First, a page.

John had been born in February 1821 at Frampton On Severn, son of Thomas Watts and attended Dr Hales School, Scion Hill, Bath. His father was a surgeon and this was the planned career path for Thomas but instead he chose a life in farming.
John Watts (1821-1902)
In 1840 he travelled to Australia aboard the Guiana becoming a farmhand and partner in Echunga Spring, Mount Barker, South Australia. He returned to England in 1843 then back to Australia arriving at Brisbane in 1847 becoming manager of Felton on the Darling Downs before becoming manager of Eton Vale under Sir Arthur Hodgson.
He was elected to the first Queensland Parliament in May 1860 for the seat of Drayton and Toowoomba. He resigned in 1863 due to ill health and travelled back to England for a brief stay. In 1864 he was elected to represent Western Downs in the Legislative Assembly till 1867 when he was appointed to the Legislative Council.
In his personal life he married Elizabeth Nelson and later remarried Caroline Sophia Sparkes. He had 2 sons and 2 daughters, the first three born at Eton Vale, Queensland, and the last at Sydney, NSW.
John Watts returned to England in 1867 and in April 1868 was living at Norton Court. John Watts visited Queensland in 1868 and again in 1892. He died at ‘Allandale’, Wimborne, Dorset, in November 1902.
[Waterson, DB, Biographical Register of the Queensland Parliament: 1860-1929, 2nd revised edition (Sydney: Casket Publications, 2001). http://www.parliament.qld.gov.au/apps/formermembers/memberBio1.aspx?m_id=183]
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In 19th-century Australian history, a ‘squatter’ was an illegal occupier of crown grazing land beyond the prescribed limits of settlement. The inroad of squatters contributed to the growth of the country’s wool industry and to the development of a powerful social class in Australian life. By the late 1840s the authorities recognized the economic good derived from the squatters’ activity and issued them leases for their sheep runs and tenure extending as long as 14 years. By this time the squatters had a hold on the land; many had become wealthy grandees.
The 1850s saw a large influx of immigrants, as well as thousands of miners drawn to Australia by the gold strikes. A cry for land was raised from this quarter, which challenged the squatters’ position. The cry was strong enough to prompt the Legislative Assemblies of the various colonies to pass “selection” acts in subsequent years. Generally, these provided for the sale of land at auction, forcing squatters to bid against prospective farmers for the land that they already controlled by leasehold. The wealthy squatters were able to purchase the choicest land, but much grazing area fell into the hands of small farmers, who found the agricultural yield disappointing. Their hostility against the selectors and their rugged pioneer ethos led the squatters often to resist social and political change. [www.britannica.com]
In May 1869, John Watts gave a lecture at Norton, largely about his time in Australia.
We know that the current village school at Norton was constructed in 1876 but John Watts’ lecture gives us an earlier date for its foundation. The lecture was made to raise funds for the school ‘recently opened in this village’. It was reported that when he arrived at Norton; ‘not for very long a resident in Norton (about 15 months),’ there was no school. Using the date of his arrival and the date of the lecture dates the village school’s foundation to 1868/69. Watts added that Norton was only four miles from Gloucester, and seven from Cheltenham, and was one of the many places in the mother country so much behind the New World in education. Watts thought that it was the duty of everyone to do all that they could to improve the education of all.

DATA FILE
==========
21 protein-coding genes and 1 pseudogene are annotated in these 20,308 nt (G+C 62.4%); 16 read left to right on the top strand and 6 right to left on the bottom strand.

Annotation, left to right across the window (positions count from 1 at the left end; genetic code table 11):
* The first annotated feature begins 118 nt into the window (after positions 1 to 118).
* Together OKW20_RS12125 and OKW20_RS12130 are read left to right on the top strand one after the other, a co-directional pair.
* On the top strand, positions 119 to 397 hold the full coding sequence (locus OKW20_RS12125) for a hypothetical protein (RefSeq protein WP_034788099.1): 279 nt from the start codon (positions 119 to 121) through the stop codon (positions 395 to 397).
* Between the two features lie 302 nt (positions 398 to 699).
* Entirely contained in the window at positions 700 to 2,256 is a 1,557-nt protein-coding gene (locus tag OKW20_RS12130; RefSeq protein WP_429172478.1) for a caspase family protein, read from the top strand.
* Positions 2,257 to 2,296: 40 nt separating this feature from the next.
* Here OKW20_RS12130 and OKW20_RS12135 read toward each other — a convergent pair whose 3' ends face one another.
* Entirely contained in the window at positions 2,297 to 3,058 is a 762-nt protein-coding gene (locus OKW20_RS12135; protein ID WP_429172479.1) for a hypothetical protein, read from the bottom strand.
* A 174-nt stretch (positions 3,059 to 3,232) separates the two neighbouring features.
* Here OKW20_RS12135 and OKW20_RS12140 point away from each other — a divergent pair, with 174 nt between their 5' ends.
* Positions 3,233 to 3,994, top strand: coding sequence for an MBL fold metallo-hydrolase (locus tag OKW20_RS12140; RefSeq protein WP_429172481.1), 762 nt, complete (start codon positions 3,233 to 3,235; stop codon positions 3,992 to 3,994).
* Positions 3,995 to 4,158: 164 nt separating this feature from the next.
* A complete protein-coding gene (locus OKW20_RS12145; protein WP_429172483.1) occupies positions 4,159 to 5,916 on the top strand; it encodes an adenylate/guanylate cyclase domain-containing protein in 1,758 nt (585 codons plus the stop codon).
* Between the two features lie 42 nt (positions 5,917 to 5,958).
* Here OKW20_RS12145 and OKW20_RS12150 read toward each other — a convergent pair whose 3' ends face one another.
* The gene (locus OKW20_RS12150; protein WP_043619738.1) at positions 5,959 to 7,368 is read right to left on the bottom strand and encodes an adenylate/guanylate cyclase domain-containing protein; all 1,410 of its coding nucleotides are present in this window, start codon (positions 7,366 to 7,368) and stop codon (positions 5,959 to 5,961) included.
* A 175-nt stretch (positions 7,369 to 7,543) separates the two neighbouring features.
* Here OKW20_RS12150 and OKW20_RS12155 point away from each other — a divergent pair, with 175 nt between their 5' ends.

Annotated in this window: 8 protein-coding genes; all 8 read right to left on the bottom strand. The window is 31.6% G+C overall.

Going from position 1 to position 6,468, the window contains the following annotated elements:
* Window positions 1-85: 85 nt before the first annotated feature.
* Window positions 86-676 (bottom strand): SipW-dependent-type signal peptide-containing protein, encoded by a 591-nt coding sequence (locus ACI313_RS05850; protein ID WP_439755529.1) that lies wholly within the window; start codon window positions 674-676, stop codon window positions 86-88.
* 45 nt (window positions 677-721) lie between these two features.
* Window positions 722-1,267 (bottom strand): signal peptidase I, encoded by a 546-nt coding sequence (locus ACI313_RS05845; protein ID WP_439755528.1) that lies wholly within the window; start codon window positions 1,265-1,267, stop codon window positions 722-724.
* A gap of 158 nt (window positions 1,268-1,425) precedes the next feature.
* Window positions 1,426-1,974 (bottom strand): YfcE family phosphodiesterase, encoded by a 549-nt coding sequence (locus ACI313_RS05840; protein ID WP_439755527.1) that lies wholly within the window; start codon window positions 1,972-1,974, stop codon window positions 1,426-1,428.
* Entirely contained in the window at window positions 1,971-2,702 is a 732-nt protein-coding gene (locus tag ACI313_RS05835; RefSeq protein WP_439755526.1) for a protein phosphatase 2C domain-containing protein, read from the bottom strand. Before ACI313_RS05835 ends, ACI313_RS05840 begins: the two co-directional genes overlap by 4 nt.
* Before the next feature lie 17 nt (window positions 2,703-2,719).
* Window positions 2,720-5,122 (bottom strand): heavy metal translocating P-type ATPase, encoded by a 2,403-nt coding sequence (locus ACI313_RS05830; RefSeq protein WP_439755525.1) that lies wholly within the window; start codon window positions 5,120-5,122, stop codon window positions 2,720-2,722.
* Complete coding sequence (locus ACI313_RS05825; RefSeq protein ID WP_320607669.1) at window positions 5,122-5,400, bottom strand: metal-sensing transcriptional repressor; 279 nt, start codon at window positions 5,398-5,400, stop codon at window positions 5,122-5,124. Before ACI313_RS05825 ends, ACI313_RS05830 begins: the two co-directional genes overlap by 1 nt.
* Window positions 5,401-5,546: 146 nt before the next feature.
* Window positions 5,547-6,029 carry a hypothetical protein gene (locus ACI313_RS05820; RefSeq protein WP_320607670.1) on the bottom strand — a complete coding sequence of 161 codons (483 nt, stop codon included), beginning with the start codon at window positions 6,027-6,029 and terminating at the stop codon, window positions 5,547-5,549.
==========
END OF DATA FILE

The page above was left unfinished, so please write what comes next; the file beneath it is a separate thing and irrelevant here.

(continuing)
Amongst other things, John Watts spoke at length about the Australian Aboriginals and had he made the same speech today he would quite possibly have ended up in court !! “The natives are all cannibals, have no knowledge of a Superior Being, but believe in ‘Nutchie’, or devil-devil, an evil spirit. They have been very troublesome to the outside settlers, and in very many cases have killed all the first pioneers. They are superstitious enough to believe they can make rain fall whenever they require it. The way they marry and are given in marriage is very strange. A female child, when born, is given away to her intended husband, and he may be a man of 30 or 40 at this time; and therefore it is not strange, that when she arrives at the age of discretion, she should like a younger and better looking lord than the one chosen for her. But the laws of the tribes forbid the marriage of her choice; hence, there is only way left the lovers, and that is to run away and marry themselves. Vengeance, however, soon follows, and the girl must die, unless her young lord can fight. In that case the rivals are covered from head to foot with grease. The only chance to close, is by one being fortunate enough to catch the other by the hair of the head, and then, having a piece of old shear-blade, ground in the shape of a parrots bill, in their hands, they cut the body wherever they can until the victor is satisfied. The women sometimes, when tired of their babies, kill and eat them, after battle, all the young and middle-aged men, up to 40, and all fit for fighting, are eaten. They are not eaten from starvation, but from a fancy for the food”.